Booklet titled “Here a Name - A History of the Houliston Family in New Zealand”
Name Title Booklet titled “Here a Name - A History of the Houliston Family in New Zealand” Author written by Caldwell, P. Source Type Booklet Detailed Dated 1982 Editor revised by E Franklin Page Number pp 3-4 Booklet Section Ellen Shiels Houliston Branch Source ID S3 Text “Ellen Shiels Houliston Branch
On May 25th, 1830, to George Moffat and Isabella (nee Clark) at Blakerstone, Berwickshire, Scotland, was born a son, William. On April 31st, 1857, at Oldhamstocks, he married Ellen Shiels, eldest daughter of Robert and Alison Houliston, the officiating minister being Rev. Wm. Paterson. They sailed almost immediately for Australia. The journey was arduous and long and the young bride was very seasick. Having been advised by well-meaning friends that oranges would help her, she indulged greatly in these to no avail. The combination of oranges and seasickness left an ever-enduring impression on her mind with the result that never to the end of her days would she again touch an orange and later, when her husband mooted the idea of a trip home, she turned him down unhesitatingly.
On January 10th, 1858, at Collingwood, Australia, their first-born, George, saw the light of day. William was at this time driving provisions to the silver mines so Ellen, accompanied by a friend in like condition, took a house in Collingwood until after their confinements. She later joined her husband at the diggings where they lived in a tent house. The following year at Smeaton on May 28th Alison Wright was born. Here at Smeaton, also, on December 24th, 1860, Robert was born.
At the beginning of 1862 the Moffat family sailed for New Zealand where the Houliston family were already planning to buy land. They came first to East Taieri where William worked on Mr Todd's farm for a year or two. They lived in a small house near the gates of the East Taieri Church. Here on August 16th, 1862, Isabella was born and here on June 10th, 1863, she died and was buried in the East Taieri cemetery. For the sum of 41/5/- Mr Wm. Moffat acquired "for himself, his heirs or assigns, the perpetual exclusive right to one burial allotment in the Taieri cemetery number 77".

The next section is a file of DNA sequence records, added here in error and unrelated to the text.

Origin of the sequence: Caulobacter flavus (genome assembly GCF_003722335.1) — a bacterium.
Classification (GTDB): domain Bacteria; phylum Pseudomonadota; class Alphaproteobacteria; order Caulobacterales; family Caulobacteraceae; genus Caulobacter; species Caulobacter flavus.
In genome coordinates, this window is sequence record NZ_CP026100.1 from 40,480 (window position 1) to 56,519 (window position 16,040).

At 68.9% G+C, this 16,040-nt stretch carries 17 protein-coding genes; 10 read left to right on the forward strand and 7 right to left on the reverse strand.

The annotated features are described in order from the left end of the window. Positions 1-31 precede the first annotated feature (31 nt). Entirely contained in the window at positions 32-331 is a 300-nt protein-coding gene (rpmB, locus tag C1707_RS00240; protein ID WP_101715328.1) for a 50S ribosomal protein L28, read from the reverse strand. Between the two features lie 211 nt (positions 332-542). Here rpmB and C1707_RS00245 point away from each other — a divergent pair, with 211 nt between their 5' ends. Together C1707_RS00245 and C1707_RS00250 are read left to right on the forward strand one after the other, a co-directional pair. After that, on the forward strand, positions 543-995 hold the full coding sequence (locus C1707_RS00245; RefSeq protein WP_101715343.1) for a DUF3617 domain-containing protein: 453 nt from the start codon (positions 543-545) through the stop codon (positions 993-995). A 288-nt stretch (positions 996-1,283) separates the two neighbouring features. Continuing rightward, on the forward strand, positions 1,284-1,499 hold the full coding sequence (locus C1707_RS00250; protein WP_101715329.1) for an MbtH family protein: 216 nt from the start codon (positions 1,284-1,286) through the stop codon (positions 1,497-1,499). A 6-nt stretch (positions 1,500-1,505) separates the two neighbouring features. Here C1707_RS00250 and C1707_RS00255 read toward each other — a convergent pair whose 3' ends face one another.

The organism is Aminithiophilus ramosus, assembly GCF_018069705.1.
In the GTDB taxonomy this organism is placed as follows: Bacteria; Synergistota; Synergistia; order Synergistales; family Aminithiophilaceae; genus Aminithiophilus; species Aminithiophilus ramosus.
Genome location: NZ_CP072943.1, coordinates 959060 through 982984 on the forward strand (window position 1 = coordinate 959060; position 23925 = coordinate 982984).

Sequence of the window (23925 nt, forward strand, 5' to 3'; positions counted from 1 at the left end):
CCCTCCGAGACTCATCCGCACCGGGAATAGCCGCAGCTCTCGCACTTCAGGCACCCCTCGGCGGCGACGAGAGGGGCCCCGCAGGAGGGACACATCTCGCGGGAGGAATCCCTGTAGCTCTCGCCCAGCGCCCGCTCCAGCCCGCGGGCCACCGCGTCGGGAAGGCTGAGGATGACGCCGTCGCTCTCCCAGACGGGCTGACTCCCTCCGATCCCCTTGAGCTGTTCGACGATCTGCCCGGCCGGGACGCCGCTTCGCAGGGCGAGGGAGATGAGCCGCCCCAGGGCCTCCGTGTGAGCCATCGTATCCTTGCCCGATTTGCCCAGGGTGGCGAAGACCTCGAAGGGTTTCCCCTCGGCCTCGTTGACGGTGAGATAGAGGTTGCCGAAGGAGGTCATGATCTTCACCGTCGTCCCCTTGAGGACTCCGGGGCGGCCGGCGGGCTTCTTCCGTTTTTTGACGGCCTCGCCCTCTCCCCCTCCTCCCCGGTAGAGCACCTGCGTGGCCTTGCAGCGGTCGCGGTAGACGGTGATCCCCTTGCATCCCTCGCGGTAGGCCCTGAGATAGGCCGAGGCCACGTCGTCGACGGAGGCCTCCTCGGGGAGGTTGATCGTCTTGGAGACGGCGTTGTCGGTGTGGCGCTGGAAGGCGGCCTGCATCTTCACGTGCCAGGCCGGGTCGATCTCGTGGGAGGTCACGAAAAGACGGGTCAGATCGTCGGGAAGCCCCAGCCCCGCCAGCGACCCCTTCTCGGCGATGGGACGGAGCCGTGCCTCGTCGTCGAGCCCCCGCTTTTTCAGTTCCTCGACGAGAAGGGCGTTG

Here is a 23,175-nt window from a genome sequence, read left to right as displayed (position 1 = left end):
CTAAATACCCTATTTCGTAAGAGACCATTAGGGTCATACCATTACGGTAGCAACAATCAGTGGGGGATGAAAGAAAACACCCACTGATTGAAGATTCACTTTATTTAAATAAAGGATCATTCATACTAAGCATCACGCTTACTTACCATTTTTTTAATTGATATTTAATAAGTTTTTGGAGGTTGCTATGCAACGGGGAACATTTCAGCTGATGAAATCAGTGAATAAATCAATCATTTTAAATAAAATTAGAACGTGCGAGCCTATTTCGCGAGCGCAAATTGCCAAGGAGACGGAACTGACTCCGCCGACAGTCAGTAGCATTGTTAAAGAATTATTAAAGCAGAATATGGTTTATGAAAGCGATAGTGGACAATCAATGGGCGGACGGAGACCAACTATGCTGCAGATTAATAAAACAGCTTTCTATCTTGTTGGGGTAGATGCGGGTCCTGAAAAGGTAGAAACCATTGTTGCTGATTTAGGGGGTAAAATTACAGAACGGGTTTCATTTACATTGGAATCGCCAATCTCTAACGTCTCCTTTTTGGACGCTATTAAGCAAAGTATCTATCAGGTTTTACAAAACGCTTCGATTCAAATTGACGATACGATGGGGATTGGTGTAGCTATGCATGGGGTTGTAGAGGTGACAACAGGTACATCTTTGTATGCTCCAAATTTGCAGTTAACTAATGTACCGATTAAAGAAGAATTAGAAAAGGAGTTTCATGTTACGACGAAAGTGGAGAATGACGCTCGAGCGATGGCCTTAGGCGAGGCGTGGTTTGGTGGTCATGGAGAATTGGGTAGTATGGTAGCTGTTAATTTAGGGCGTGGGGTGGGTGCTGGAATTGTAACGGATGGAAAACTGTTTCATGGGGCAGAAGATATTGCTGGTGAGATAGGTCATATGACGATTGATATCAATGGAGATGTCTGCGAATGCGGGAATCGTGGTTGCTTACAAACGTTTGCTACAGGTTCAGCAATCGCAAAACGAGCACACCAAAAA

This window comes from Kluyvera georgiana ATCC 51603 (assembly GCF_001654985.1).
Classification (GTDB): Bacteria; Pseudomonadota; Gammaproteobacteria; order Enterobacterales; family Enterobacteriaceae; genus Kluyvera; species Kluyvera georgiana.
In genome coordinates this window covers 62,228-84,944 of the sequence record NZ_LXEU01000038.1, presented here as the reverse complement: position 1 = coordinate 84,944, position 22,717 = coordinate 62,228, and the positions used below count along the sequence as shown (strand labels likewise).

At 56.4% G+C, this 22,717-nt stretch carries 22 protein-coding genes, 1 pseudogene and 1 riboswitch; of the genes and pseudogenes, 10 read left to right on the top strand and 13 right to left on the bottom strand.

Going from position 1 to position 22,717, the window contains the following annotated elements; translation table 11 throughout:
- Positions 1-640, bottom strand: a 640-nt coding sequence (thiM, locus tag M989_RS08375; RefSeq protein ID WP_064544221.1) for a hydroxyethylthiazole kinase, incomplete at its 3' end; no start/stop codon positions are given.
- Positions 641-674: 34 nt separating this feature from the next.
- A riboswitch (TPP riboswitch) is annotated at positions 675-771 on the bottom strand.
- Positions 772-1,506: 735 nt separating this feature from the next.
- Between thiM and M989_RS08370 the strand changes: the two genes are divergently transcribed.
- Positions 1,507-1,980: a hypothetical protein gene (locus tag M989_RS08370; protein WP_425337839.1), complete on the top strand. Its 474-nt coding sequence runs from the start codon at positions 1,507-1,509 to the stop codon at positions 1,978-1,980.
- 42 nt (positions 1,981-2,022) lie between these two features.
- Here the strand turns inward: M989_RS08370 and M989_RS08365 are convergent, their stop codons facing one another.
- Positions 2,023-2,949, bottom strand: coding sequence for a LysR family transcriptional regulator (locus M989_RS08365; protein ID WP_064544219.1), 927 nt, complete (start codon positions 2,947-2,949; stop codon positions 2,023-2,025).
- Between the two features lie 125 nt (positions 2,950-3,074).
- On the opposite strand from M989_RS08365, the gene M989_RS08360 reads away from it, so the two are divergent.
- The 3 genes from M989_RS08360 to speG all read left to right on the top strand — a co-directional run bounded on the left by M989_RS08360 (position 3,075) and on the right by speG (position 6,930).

Later in 1863 they shifted to Te Houka where they had acquired a section of 50 acres. This cost one pound per acre and was the nucleus of the present Ellenslea farm. This shift was accomplished with the help of a pair of bullocks, one of which afterwards became tooted and died. He was buried in a paddock, which for long afterwards was known as "Jimmie's Ridge" in his memory. On arrival they pitched a tent in a paddock south of the present house and just above a spring in the little gully which runs at right angles to the road. Here they lived while the sod house, situated some distance behind the present house, was being constructed. This sod house, thatched with rushes, was occupied for many years. The children born at Te Houka were:
Alexander; March 20th, 1864,
Ellen Isabella; March 13th, 1866,
Adam Houliston; December 3rd, 1869,
Samuel William; October 3rd, 1875,
Elizabeth Jane; April 15th, 1879.
During the early hard days, William helped to make ends meet by contract fencing for the railway at 5/- a chain. He also worked on the roads and build miles of sod fences. When times were easier, a wooden storey-and-a-half house was erected, by carpenter Hope. This was occupied until 1915 when the present house was built by Cross Bros., of Kakapuaka.
All the sons except Alexander were farmers. Alexander worked in Ryrie's store in Balclutha and boarded with his uncle and aunt, the Robert Houlistons, Junr. He contracted tuberculosis and in 1888 his father arranged to take him, on the doctor's advice, to Australia. It was though that a sea voyage might arrest the disease. They embarked on the S.S. Tarawera; but, when one day out from Auckland, Alexander died. The captain put in to Russell and landed the father and his dead son. Here in the cemetery at Russell lies the 24-year-old Alexander.
Among the records we have of Ellen Shiels, is a picture taken, I think as a wedding photo. In this William's hand showed coyly round the far side of his wife's waist. She was so "sair affronted" that she would not have them distributed; but in later years the daughters found them and helped themselves.
William died while still in his prime. He contracted a foot injury which necessitated the amputation of his leg. This was done in the Ellenslea home by the local Dr Smith, assisted by Dr Fitzgerald, of Kaitangata. One room was emptied of its furniture and here on the kitchen table, the operation was performed. Although he survived the operation, gangrene set in and he died soon afterwards. Ellen survived him till 1919 when she died at the age of 82. Of the family, William carried on the Ellenslea farm, which is still being farmed by his son, James Maurice Moffat. George and Adam farmed "Blinkbonnie" and "Newfield" a block purchased from a Mr Cameron and originally known at "Glenbig". These farms are now in the possession of Neville Moffat and Arthur Moffat respectively. Robert was also a farmer at Te Houka. Alice married James Wilson, a Te Houka farmer. Ellen married Albert Rooney, drover, and went to live at Kakapuaka. Elizabeth married her cousin, Robert Houliston, of Kakapuaka.”
Linked to Adam Houliston Moffat
Ellen Isabella Moffat
Samuel William Moffat
Family/Spouse: William Moffat / Ellen Shiels Houliston
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